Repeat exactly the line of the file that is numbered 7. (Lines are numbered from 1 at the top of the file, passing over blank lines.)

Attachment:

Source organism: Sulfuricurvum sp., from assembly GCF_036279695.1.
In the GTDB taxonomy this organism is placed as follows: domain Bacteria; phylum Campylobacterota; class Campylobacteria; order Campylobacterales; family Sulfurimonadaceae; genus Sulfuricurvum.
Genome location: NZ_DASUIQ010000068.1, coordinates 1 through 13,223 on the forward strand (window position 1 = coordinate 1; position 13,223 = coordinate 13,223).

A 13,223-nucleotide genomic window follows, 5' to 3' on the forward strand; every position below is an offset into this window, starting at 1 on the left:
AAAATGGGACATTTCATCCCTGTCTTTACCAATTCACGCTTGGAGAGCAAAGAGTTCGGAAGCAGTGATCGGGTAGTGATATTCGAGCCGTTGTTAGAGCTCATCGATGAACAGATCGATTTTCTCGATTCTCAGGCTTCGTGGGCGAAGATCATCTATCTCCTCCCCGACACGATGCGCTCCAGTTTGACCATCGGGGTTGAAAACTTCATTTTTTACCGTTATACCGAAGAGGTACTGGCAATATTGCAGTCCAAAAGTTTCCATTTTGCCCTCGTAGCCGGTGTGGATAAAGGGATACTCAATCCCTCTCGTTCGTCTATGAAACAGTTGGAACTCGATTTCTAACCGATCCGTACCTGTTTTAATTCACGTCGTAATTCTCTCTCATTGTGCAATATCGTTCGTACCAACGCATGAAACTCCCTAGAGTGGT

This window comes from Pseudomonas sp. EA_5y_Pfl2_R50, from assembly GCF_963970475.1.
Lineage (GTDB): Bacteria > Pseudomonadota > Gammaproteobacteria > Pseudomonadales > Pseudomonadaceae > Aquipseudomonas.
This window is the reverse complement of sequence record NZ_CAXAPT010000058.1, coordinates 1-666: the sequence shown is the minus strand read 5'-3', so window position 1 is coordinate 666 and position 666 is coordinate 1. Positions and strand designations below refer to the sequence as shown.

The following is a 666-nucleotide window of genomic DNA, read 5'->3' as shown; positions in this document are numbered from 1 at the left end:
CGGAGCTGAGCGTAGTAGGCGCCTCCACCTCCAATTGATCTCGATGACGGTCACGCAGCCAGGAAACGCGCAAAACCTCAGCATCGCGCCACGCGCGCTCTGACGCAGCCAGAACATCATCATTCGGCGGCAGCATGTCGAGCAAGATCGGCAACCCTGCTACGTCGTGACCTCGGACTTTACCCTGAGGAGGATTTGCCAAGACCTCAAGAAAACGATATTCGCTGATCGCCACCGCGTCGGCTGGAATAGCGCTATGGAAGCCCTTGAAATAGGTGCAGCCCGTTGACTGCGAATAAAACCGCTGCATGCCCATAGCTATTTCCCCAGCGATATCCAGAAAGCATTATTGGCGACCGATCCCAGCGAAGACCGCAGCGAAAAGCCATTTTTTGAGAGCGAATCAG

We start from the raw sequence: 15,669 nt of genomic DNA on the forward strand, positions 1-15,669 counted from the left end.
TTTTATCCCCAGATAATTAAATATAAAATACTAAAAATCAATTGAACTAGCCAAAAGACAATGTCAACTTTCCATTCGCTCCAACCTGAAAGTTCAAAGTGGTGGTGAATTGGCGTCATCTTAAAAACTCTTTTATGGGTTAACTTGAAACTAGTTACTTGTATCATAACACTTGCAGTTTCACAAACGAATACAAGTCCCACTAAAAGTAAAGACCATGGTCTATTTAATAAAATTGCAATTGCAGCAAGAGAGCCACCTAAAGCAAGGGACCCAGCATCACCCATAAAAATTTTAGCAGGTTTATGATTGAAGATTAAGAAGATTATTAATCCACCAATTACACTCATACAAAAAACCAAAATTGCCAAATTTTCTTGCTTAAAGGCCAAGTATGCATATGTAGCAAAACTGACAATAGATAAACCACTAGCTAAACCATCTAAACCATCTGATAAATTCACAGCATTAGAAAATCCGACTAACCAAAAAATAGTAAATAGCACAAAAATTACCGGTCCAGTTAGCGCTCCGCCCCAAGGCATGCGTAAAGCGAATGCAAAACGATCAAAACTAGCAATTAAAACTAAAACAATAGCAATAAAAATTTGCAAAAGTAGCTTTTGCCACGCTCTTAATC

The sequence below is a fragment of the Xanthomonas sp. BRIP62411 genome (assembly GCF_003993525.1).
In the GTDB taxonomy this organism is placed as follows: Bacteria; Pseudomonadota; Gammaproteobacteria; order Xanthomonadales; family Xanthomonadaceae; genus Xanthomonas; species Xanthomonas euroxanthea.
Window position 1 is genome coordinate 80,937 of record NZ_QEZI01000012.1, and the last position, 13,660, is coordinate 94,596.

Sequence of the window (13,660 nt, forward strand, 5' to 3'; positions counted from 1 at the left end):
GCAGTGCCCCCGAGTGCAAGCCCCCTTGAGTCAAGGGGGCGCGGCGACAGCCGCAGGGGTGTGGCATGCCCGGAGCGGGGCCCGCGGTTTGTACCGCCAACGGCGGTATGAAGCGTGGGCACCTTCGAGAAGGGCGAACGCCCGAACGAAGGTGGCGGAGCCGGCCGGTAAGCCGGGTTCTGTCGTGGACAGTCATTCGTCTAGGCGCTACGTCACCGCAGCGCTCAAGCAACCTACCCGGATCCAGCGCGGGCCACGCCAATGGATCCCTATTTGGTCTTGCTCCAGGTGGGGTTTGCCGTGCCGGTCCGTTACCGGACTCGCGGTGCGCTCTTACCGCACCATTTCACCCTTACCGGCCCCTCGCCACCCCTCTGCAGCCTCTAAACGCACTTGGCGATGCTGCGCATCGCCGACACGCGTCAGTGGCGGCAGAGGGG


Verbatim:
Lineage (GTDB): Bacteria > Pseudomonadota > Gammaproteobacteria > Pseudomonadales > Pseudomonadaceae > Aquipseudomonas.